Review: Effects of Hypochlorous Acid Solution on Venous Leg Ulcers Protection Status
wound care journal club

Temple University School of Podiatric Medicine Journal Review Club
Editor's note: This post is part of the Temple University School of Podiatric Medicine (TUSPM) journal review club blog series. In each blog post, a TUSPM student will review a journal article relevant to wound management and related topics and provide their evaluation of the clinical research therein.

Article title: Effects of Hypochlorous Acid Solutions on Venous Leg Ulcers (VLU): Experience With 1249 VLUs in 897 Patients
Authors: Cheryl M. Bongiovanni, PhD, RVT, CWS, FASA, FACCWS
Journal name and issue: The Journal of The American College of Clinical Wound Specialists. December 2014. Vol. 6(3) (pages 32-37). Published online January 20, 2016.
Reviewed by: Anam Ali, Class of 2018, Temple University School of Podiatric Medicine.


A very common wound that podiatric physicians treat is a venous leg ulcer. Venous ulcers result from increased capillary pressure and permeability that leads to water and proteins leaking into the interstitial space. The leukocytes that get leaked trigger an inflammatory response that persists and leads to tissue necrosis. The average time for venous ulcers to heal is approximately 190 days. Presence of one or more comorbidities can significantly delay wound healing times. The author of this study wanted to examine the effect that using hypochlorous acid (HCA) solutions in the treatment of venous ulcers had on the time it takes the ulcer to heal. They also examined the effect it had on the effects of the comorbidities.


This study included 897 patients who visited the Lake Wound Clinic from June 2006 to June 2014 for treatment of 1249 venous leg ulcers. The volume, color, odor, location, duration, type of exudate, and maximum depth was recorded for all ulcers. During the initial treatment of the ulcers, they were cleaned and debrided using large amounts of HCA. If abrasion was needed, the sterile gauze was wet with HCA before being used. After the treatment, the ulcers were dressed and packed using gauze with HCA. Patients were then given a compressive bandage that had the most compression at the ankle level. The bandage compression was checked and ensured not to exceed distal artery perfusion pressure.


When patients had one or more comorbidities, the healing times were extended. Comorbidities that increased healing time included diabetes, peripheral artery disease, active smoking, steroid medication use, use of street drugs, and morbid obesity. Comorbidities that did not increase healing time included congestive heart failure, varicose veins, stasis dermatitis, lipodermatosclerosis, multidrug resistant infections, and immunocompromised (HIV).

The author measured transcutaneous oxygen pressure (tcpO2) to assess microcirculatory integrity. The author found that most patients had elevated transcutaneous oxygen pressure in periwound tissues 15-30 seconds after exposure to hypochlorous acid. The patients that did not have elevated tcpO2 following exposure to HCA were patients with significant PAD and/or those who smoked. The patients who had an elevated tcpO2 15-30 seconds after exposure of HCA continued to have an elevated tcpO2 72 hours after exposure. Another major concern that extends wound healing time is the development of biofilms in a wound. The author states that scraping the wound with a gauze soaked in HCA and then flushing the wound with more HCA destroys the biofilm in situ due to HCA antimicrobial properties. If this procedure is done repetitively with each treatment no longer than 36 hours apart, it also prevents the recurrence of biofilms.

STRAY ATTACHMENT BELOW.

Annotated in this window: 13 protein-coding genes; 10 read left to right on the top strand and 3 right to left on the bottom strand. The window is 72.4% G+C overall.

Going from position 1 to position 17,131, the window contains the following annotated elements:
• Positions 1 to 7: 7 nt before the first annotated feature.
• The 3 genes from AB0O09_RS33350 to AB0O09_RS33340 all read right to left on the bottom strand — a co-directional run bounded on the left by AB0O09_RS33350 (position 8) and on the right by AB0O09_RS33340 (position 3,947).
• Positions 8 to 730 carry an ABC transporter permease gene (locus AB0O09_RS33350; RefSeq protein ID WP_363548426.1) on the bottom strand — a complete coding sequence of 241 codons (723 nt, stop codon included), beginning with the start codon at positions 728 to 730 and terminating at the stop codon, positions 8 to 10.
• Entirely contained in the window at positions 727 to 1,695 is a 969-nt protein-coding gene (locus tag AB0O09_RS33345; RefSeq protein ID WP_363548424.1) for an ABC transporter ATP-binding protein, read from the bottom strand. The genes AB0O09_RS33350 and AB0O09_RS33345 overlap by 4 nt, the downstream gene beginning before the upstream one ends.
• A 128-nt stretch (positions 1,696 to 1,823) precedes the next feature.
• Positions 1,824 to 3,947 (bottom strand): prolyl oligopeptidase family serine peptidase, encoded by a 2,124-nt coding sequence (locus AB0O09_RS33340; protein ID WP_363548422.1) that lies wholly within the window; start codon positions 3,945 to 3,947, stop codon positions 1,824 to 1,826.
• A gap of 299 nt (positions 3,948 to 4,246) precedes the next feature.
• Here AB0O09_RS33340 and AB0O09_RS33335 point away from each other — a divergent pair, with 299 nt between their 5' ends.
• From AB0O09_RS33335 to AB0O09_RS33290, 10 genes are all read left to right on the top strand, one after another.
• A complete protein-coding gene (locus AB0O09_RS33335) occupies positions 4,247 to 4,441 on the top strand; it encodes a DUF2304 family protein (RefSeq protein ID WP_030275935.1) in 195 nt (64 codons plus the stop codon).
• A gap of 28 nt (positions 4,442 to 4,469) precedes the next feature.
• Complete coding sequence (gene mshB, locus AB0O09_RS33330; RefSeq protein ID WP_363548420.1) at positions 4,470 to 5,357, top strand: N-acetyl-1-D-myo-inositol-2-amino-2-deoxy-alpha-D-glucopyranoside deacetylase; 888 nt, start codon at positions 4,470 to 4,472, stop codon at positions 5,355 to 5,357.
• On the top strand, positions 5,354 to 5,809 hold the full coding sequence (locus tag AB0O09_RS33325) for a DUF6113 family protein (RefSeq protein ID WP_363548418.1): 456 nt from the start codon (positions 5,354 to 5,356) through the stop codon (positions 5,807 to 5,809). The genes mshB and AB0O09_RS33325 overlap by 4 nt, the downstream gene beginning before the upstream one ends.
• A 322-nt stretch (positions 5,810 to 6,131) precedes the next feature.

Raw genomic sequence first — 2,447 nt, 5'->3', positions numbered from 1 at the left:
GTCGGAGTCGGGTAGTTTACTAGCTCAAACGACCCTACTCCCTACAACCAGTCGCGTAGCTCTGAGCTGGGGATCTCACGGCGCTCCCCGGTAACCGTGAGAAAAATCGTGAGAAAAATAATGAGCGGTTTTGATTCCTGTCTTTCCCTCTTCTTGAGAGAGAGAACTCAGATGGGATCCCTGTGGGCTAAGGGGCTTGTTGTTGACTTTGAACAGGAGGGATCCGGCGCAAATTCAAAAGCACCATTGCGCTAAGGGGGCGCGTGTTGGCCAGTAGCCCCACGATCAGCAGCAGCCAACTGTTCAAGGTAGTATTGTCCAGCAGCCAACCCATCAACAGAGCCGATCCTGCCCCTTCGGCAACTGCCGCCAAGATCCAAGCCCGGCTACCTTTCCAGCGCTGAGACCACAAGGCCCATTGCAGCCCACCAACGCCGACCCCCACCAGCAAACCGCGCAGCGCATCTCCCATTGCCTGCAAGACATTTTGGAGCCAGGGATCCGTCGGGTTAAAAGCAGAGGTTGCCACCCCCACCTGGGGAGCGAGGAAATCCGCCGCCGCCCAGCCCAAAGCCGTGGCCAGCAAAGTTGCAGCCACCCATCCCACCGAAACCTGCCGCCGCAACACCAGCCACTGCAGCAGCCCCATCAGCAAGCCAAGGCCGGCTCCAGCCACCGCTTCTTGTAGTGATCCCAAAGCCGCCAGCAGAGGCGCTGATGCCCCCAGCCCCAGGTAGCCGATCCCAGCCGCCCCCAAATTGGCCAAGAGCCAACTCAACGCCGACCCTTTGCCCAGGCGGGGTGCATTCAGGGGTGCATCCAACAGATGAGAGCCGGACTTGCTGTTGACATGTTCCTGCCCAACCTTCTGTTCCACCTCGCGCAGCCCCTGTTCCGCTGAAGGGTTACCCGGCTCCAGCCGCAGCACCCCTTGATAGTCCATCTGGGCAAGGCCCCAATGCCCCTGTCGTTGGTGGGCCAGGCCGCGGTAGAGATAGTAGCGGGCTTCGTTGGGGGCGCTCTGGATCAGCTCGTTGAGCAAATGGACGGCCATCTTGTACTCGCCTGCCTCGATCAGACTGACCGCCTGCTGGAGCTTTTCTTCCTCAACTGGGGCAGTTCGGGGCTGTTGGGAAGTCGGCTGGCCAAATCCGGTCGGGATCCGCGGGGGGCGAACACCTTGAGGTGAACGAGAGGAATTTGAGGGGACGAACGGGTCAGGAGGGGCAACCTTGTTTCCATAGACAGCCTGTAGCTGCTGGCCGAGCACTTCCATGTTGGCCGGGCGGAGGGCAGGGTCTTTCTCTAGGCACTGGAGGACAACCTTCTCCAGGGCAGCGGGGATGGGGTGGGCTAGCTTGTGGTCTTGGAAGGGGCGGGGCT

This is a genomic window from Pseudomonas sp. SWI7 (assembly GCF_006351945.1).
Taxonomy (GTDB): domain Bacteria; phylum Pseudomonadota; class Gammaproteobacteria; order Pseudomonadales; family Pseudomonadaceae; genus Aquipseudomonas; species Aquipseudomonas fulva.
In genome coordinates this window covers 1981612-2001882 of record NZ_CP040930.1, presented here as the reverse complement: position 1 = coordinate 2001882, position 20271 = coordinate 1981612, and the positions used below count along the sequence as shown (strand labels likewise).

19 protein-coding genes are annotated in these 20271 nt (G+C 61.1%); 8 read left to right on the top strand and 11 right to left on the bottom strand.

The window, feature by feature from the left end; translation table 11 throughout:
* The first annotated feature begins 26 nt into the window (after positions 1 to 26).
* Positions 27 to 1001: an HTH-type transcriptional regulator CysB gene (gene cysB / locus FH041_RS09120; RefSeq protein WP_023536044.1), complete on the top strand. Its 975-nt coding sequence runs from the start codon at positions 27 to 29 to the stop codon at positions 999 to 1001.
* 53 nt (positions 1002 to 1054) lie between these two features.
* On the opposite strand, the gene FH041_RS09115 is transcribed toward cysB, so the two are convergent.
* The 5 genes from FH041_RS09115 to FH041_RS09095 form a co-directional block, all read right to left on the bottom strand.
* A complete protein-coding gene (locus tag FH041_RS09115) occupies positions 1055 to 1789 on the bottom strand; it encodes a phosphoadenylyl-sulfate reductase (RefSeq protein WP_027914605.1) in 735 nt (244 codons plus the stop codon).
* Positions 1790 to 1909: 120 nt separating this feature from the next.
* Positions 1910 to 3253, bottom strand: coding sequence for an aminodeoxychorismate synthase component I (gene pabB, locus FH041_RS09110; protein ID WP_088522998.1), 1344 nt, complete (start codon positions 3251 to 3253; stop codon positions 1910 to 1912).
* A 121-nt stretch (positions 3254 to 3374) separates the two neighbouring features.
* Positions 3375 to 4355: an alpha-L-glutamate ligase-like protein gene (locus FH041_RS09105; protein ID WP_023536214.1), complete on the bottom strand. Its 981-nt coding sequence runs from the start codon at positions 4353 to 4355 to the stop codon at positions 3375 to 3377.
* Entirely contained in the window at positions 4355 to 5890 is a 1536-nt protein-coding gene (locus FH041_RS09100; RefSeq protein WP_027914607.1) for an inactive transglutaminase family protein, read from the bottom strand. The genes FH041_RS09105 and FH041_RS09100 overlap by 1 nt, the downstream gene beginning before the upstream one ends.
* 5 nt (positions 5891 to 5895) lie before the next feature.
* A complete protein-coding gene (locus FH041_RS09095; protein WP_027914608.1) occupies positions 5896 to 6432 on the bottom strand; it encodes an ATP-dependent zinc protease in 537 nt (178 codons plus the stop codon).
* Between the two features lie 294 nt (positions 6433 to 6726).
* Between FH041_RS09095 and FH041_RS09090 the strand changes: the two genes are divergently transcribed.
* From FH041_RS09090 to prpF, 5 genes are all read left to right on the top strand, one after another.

The author stated that all of the venous ulcers treated in this report completely healed. The author found that the shortest healing times were 2-5 days and the greatest were within 180 days. The group that had the longest healing times were the patients who did not receive the compression therapy because it was contraindicated for them. The shortest healing times were observed in patients who did not smoke and did not have diabetes. The HCA was beneficial because it elevated the tcpO2, which means there was increased oxygenation and perfusion to the periwound tissue. The author concludes that using HCA during the treatment of venous leg ulcers improves microcirculatory damage caused by other comorbidities and decreases healing time.

About the Authors:Anam Ali
Anam Ali is a second year podiatric medical student at Temple University School of Podiatric Medicine (TUSPM) in Philadelphia, Pennsylvania. She graduated from the University of Virginia in Charlottesville, Virginia in 2013 with a Bachelor of Arts in Psychology. During her time at the University of Virginia, Anam was an active member of various service oriented organizations, including the Madison house tutoring program. Through the tutoring program, she was able to tutor students who were attending various high school in the Charlottesville area.

Dr. James McGuire is the director of the Leonard S. Abrams Center for Advanced Wound Healing and an associate professor of the Department of Podiatric Medicine and Orthopedics at the Temple University School of Podiatric Medicine in Philadelphia.

The views and opinions expressed in this blog are solely those of the author, and do not represent the views of WoundSource, Kestrel Health Information, Inc., its affiliates, or subsidiary companies.

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